Real-life story - how I succeeded in foundation training
Sangeetha talks about her experience of how to make the most of the foundation programme.
Do look out for courses within your field of interest to increase your knowledge in the area or to develop your career-related skills.
After five to six years of medical school and getting through finals, most Foundation Year 1 doctors look forward to this year as a respite before specialty (ST) exams. However with ST applications starting in December of Foundation Year 2, I have found that this is probably the most valuable period in preparation for specialty applications, and we should gear ourselves to make full use of the opportunities available this year.
This is a good time to gain exposure to our career choices by applying for rotations which include our career options and by doing taster sessions. This is vital in making an informed career choice and in demonstrating commitment to our field of interest. It also provides a good opportunity in forming working relationships with people in the field. This is important in finding out about personal experiences, work-life balance, help with preparing for applications and advice related to career choice.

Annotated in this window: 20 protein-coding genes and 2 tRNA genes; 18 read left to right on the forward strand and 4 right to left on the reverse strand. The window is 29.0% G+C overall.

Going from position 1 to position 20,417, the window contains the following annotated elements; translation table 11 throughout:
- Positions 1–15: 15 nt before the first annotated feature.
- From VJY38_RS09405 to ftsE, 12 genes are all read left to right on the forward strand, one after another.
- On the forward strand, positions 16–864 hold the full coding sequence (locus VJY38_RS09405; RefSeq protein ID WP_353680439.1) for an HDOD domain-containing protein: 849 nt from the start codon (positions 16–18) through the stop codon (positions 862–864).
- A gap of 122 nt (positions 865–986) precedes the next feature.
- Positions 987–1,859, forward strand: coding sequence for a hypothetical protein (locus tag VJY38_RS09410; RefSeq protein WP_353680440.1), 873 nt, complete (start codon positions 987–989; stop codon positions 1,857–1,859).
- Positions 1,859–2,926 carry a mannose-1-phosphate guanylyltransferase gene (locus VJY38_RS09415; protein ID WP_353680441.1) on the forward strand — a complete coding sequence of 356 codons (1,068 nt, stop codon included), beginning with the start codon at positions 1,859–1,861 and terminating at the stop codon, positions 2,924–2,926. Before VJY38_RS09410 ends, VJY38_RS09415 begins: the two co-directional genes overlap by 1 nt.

Many opportunities to perform audits, posters or presentations would arise this year, and it would be good to try and do some in our fields of interest. FY1 is a good time to do it because we are more likely to come across diverse cases and projects as part of the job.
We should also look to gain teaching experience during the year, and this could be in the form of bedside teaching with medical students, or organising OSCE practice sessions. As recent graduates, we know what medical students want to be taught and our role in teaching medical students should not be underestimated.
Do look out for courses within your field of interest to increase your knowledge in the area or to develop your career-related skills. For example, surgical skills course for those interested in surgery.
During the course of the year, opportunities will arise either at work or via external courses, to learn various skills and procedures which can be recorded in the e-portfolio as part of DOPS or the logbook. It is important to look out and learn procedures which can provide an applicant with a competitive edge. For example, different suture techniques for surgery and CVP line insertions for anaesthetics.
I have been very lucky to be part of a supportive working environment which has provided me these opportunities, and more importantly allowed me time and supervision to undertake them. However, as foundation trainees the onus is on us to grab opportunities and make full of use of them and I hope my article has inspired you to make the most of the year.
- rotations/taster sessions in career choice
- teaching experience
- courses in field of interest
- develop related skills & procedures